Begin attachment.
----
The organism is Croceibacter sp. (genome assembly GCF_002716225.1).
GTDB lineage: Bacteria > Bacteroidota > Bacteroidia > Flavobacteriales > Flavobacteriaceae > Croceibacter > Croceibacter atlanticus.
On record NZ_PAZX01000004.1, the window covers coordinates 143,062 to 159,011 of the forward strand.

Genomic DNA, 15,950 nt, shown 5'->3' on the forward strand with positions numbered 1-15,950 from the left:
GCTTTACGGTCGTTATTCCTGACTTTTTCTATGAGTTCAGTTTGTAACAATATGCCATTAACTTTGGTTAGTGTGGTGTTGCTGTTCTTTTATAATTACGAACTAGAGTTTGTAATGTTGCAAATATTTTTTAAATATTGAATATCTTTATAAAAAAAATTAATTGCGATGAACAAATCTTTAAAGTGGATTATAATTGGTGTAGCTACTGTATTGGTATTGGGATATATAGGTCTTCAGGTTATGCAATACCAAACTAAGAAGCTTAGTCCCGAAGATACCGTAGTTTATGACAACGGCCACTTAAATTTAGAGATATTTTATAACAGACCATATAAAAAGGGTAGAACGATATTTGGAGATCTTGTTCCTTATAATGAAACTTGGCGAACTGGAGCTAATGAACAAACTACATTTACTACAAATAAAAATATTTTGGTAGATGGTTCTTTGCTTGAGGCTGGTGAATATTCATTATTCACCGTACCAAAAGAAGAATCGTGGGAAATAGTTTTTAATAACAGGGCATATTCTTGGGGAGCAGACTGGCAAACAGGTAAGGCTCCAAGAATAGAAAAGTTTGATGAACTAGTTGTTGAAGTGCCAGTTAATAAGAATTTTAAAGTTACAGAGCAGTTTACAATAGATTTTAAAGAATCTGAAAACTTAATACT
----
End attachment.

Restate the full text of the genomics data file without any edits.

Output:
The organism is Croceibacter sp. (genome assembly GCF_002716225.1).
GTDB lineage: Bacteria > Bacteroidota > Bacteroidia > Flavobacteriales > Flavobacteriaceae > Croceibacter > Croceibacter atlanticus.
On record NZ_PAZX01000004.1, the window covers coordinates 143,062 to 159,011 of the forward strand.

Genomic DNA, 15,950 nt, shown 5'->3' on the forward strand with positions numbered 1-15,950 from the left:
GCTTTACGGTCGTTATTCCTGACTTTTTCTATGAGTTCAGTTTGTAACAATATGCCATTAACTTTGGTTAGTGTGGTGTTGCTGTTCTTTTATAATTACGAACTAGAGTTTGTAATGTTGCAAATATTTTTTAAATATTGAATATCTTTATAAAAAAAATTAATTGCGATGAACAAATCTTTAAAGTGGATTATAATTGGTGTAGCTACTGTATTGGTATTGGGATATATAGGTCTTCAGGTTATGCAATACCAAACTAAGAAGCTTAGTCCCGAAGATACCGTAGTTTATGACAACGGCCACTTAAATTTAGAGATATTTTATAACAGACCATATAAAAAGGGTAGAACGATATTTGGAGATCTTGTTCCTTATAATGAAACTTGGCGAACTGGAGCTAATGAACAAACTACATTTACTACAAATAAAAATATTTTGGTAGATGGTTCTTTGCTTGAGGCTGGTGAATATTCATTATTCACCGTACCAAAAGAAGAATCGTGGGAAATAGTTTTTAATAACAGGGCATATTCTTGGGGAGCAGACTGGCAAACAGGTAAGGCTCCAAGAATAGAAAAGTTTGATGAACTAGTTGTTGAAGTGCCAGTTAATAAGAATTTTAAAGTTACAGAGCAGTTTACAATAGATTTTAAAGAATCTGAAAACTTAATACT